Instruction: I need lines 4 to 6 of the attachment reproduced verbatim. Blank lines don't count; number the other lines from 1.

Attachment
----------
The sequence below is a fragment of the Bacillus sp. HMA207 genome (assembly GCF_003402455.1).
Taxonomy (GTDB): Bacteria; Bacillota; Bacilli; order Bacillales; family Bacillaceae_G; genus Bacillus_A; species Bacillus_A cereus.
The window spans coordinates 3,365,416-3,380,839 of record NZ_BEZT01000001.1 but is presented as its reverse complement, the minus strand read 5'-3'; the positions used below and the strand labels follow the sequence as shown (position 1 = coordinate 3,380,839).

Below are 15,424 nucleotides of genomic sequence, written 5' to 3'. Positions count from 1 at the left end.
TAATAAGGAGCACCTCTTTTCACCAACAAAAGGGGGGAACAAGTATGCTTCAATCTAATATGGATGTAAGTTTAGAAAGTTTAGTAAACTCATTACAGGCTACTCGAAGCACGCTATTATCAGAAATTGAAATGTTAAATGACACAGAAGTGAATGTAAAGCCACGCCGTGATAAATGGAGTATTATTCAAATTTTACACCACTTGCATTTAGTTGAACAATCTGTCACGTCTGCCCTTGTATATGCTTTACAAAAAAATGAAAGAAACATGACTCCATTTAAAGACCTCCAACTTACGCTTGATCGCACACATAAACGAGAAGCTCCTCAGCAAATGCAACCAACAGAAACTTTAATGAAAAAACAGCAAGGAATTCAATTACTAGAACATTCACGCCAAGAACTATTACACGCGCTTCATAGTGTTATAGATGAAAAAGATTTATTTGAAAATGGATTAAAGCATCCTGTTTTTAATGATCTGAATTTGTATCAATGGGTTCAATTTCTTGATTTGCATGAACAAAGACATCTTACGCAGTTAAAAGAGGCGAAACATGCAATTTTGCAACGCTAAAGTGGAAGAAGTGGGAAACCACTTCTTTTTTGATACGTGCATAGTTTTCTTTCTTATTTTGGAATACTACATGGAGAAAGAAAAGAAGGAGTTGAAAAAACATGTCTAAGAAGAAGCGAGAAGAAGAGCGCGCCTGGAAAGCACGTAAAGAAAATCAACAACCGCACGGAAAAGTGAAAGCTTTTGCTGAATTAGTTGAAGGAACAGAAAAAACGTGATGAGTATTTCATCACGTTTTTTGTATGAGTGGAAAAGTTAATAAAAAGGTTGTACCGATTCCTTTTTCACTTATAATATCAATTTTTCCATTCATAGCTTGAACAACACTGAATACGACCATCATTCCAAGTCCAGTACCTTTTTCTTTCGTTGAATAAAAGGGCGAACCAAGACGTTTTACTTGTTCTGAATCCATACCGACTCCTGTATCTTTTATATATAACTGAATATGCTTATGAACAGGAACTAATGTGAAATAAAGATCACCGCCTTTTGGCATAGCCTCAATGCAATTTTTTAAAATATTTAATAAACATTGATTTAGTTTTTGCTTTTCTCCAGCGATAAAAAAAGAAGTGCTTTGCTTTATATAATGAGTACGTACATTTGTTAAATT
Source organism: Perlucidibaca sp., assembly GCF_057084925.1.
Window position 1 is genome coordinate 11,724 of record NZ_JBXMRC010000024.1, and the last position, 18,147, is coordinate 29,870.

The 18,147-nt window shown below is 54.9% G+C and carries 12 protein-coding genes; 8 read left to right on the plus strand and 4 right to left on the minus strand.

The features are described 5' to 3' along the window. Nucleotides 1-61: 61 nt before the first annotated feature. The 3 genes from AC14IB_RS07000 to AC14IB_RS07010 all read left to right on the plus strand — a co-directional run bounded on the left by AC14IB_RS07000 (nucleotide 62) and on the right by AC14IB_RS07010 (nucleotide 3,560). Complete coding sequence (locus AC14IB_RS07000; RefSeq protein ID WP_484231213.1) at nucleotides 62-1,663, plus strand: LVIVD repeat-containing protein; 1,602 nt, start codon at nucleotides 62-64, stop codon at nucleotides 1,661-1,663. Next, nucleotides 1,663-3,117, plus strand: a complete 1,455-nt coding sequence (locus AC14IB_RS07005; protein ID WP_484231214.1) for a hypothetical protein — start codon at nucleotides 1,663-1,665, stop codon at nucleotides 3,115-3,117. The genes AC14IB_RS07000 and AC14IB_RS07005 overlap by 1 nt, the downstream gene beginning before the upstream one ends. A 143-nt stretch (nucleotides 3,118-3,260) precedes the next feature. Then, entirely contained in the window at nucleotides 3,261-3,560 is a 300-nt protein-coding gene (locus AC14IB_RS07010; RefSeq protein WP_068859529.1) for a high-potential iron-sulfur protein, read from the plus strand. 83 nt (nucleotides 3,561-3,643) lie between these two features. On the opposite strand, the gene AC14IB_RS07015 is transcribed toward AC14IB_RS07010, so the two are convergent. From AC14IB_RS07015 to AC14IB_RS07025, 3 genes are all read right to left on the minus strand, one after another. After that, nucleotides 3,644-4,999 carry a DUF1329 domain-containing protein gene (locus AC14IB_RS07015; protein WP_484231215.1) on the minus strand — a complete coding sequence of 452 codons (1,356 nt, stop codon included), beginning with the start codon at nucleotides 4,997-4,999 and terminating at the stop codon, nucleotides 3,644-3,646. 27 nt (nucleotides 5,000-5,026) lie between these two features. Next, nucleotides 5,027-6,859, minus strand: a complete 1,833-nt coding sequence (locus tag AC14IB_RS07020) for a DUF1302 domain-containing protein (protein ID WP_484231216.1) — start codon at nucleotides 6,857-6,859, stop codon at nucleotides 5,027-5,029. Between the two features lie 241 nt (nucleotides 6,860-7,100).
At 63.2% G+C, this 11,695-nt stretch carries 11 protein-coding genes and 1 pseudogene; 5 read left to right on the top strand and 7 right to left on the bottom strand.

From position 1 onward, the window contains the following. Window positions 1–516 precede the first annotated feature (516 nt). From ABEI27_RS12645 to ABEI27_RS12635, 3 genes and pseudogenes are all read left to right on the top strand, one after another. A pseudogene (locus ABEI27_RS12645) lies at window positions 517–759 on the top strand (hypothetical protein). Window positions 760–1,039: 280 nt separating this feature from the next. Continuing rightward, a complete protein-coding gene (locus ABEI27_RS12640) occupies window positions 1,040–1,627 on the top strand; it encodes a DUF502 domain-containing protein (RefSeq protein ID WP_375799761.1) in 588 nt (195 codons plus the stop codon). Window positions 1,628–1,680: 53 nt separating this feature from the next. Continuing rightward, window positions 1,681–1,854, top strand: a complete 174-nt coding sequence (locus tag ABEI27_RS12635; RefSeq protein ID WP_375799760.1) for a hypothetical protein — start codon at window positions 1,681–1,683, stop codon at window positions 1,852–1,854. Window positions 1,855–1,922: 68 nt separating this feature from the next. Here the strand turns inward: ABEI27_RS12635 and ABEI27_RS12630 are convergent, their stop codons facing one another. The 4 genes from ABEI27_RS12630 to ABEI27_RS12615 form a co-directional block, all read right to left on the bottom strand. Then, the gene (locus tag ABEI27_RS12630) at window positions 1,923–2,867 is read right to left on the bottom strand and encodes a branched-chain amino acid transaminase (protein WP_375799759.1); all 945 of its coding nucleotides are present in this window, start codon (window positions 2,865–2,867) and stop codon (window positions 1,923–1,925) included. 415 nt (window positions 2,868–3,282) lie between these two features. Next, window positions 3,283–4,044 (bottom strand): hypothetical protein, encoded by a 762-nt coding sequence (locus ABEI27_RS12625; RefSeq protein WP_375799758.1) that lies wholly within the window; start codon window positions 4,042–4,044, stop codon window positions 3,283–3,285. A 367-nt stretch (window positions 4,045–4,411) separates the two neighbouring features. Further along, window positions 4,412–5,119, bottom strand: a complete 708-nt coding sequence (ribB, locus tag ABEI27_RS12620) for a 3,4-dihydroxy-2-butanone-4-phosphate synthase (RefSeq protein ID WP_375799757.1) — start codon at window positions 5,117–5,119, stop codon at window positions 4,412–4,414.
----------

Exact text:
Below are 15,424 nucleotides of genomic sequence, written 5' to 3'. Positions count from 1 at the left end.
TAATAAGGAGCACCTCTTTTCACCAACAAAAGGGGGGAACAAGTATGCTTCAATCTAATATGGATGTAAGTTTAGAAAGTTTAGTAAACTCATTACAGGCTACTCGAAGCACGCTATTATCAGAAATTGAAATGTTAAATGACACAGAAGTGAATGTAAAGCCACGCCGTGATAAATGGAGTATTATTCAAATTTTACACCACTTGCATTTAGTTGAACAATCTGTCACGTCTGCCCTTGTATATGCTTTACAAAAAAATGAAAGAAACATGACTCCATTTAAAGACCTCCAACTTACGCTTGATCGCACACATAAACGAGAAGCTCCTCAGCAAATGCAACCAACAGAAACTTTAATGAAAAAACAGCAAGGAATTCAATTACTAGAACATTCACGCCAAGAACTATTACACGCGCTTCATAGTGTTATAGATGAAAAAGATTTATTTGAAAATGGATTAAAGCATCCTGTTTTTAATGATCTGAATTTGTATCAATGGGTTCAATTTCTTGATTTGCATGAACAAAGACATCTTACGCAGTTAAAAGAGGCGAAACATGCAATTTTGCAACGCTAAAGTGGAAGAAGTGGGAAACCACTTCTTTTTTGATACGTGCATAGTTTTCTTTCTTATTTTGGAATACTACATGGAGAAAGAAAAGAAGGAGTTGAAAAAACATGTCTAAGAAGAAGCGAGAAGAAGAGCGCGCCTGGAAAGCACGTAAAGAAAATCAACAACCGCACGGAAAAGTGAAAGCTTTTGCTGAATTAGTTGAAGGAACAGAAAAAACGTGATGAGTATTTCATCACGTTTTTTGTATGAGTGGAAAAGTTAATAAAAAGGTTGTACCGATTCCTTTTTCACTTATAATATCAATTTTTCCATTCATAGCTTGAACAACACTGAATACGACCATCATTCCAAGTCCAGTACCTTTTTCTTTCGTTGAATAAAAGGGCGAACCAAGACGTTTTACTTGTTCTGAATCCATACCGACTCCTGTATCTTTTATATATAACTGAATATGCTTATGAACAGGAACTAATGTGAAATAAAGATCACCGCCTTTTGGCATAGCCTCAATGCAATTTTTTAAAATATTTAATAAACATTGATTTAGTTTTTGCTTTTCTCCAGCGATAAAAAAAGAAGTGCTTTGCTTTATATAATGAGTACGTACATTTGTTAAATT
Source organism: Perlucidibaca sp., assembly GCF_057084925.1.